Updated with correction
New Jersey Division of Investment, Trenton, will require that placement agents assisting in money manager selection meet new “minimum standards,” including the disclosure of all fee arrangements.
“After a discussion and review of related actions by industry groups and other public pension funds, the (division's) Investment Policy Committee preferred to adopt additional standards with respect to transparency and qualifications in lieu of an outright ban on placement agents,” , according to a July 2 memo sent by William Clark, director, to the state investment council, obtained by P&I Daily.
On July 9, the State Investment Council voted to approve the added disclosure language, according to Thomas Vincz, a spokesman for the division.
Among the requirements, placement agents must be registered with an appropriate regulatory body (SEC, FINRA and/or state regulators); the agent firm's executives should be licensed by state and federal regulators; and the agent's supervisory personnel should have at least three years of experience in the securities industry.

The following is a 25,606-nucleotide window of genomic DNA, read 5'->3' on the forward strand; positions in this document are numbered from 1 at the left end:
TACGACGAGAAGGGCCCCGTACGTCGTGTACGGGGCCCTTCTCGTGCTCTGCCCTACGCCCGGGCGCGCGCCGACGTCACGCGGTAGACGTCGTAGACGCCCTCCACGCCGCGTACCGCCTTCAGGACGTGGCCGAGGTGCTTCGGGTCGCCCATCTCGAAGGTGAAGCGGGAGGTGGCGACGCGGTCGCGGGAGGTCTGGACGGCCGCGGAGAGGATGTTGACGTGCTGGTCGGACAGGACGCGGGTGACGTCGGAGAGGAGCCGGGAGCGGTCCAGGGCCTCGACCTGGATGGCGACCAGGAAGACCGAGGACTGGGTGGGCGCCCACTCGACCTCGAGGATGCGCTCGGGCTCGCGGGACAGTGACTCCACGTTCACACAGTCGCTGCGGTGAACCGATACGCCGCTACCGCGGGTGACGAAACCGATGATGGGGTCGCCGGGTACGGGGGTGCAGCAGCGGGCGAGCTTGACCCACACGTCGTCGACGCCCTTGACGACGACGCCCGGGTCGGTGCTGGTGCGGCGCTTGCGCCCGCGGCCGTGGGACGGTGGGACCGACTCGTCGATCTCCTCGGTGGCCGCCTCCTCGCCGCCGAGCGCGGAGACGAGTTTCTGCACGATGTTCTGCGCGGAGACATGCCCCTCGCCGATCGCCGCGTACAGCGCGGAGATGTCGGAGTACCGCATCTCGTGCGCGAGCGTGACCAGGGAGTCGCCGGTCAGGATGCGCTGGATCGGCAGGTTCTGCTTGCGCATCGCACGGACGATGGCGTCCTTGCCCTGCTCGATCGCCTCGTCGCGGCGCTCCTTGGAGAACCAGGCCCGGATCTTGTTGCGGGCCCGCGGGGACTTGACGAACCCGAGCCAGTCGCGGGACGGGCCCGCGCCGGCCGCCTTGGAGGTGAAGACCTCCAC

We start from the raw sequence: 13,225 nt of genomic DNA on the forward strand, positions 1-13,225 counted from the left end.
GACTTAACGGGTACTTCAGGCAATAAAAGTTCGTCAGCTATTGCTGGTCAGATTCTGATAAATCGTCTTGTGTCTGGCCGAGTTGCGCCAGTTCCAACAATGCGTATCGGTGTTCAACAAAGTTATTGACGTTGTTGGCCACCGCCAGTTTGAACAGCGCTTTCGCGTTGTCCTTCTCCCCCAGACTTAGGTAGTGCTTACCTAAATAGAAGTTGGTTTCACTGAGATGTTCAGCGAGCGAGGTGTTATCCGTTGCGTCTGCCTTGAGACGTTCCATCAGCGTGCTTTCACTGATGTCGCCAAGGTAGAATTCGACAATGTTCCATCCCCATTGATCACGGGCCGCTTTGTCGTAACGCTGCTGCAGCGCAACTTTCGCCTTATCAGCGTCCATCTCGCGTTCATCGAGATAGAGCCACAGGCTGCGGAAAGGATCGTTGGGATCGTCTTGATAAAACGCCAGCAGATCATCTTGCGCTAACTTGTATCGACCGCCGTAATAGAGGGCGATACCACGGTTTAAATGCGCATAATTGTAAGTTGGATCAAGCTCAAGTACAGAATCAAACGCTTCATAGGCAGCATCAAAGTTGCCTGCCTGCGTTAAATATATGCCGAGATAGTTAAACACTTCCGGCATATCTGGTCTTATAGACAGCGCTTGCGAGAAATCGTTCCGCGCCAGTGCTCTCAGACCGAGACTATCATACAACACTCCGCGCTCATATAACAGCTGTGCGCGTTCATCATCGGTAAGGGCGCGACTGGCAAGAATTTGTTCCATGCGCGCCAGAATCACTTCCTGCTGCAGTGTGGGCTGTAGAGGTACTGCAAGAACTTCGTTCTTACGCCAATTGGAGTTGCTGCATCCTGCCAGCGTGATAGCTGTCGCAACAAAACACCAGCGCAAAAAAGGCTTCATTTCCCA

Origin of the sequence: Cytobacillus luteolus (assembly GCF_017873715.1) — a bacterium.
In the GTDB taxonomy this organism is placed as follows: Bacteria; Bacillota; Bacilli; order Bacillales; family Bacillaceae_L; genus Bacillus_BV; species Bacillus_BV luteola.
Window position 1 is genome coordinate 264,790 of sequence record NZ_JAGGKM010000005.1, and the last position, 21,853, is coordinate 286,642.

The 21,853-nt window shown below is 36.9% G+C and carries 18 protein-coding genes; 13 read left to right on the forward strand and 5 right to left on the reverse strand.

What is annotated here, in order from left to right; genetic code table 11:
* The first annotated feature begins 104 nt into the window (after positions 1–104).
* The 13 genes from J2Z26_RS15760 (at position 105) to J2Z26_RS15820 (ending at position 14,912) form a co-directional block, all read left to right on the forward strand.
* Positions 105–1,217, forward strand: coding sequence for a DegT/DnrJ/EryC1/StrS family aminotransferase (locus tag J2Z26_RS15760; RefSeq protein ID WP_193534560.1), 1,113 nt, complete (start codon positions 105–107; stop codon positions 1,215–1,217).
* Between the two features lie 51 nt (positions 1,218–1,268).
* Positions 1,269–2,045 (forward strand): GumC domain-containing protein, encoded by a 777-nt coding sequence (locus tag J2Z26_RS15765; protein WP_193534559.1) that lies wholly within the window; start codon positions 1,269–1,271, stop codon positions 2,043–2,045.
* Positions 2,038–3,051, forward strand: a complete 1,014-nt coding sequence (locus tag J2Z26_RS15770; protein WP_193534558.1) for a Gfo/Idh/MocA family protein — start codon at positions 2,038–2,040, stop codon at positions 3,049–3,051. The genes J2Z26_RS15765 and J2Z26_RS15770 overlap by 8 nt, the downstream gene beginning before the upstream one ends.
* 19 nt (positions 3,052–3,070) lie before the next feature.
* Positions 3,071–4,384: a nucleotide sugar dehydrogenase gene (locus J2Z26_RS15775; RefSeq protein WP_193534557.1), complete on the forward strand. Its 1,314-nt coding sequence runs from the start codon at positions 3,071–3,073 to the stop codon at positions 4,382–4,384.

“We believe that New Jersey's policy pertaining to political contributions by investment firms and their placement agents remains the toughest in the nation,” Mr. Clark wrote. “Given the alleged abuses concerning the use of placement agents in New York and elsewhere, however, this memorandum presents additional policy options for the council to consider.“
Mr. Clark wrote that an advantage of adopting these guidelines is that it allows the division to continue to invest in smaller funds that use placement agents. A disadvantage, he wrote, is that it “imposes significant administrative burdens on division staff, and it provides somewhat less of a check against inappropriate marketing practices than an outright placement agent ban.”
Separately, the division's pension assets totaled $62.9 billion as of May 31, the end of its fiscal year. That's down 19.6% from a year earlier.
Mr. Vincz said the decrease is “misleading” because the most recent performance information is preliminary. “Director Clark said he expects that (fiscal) year-end performance will be in the -14% to -15% range, which he expects will land New Jersey among the top-performing public funds in the country in this market,” Mr. Vincz wrote in an e-mail.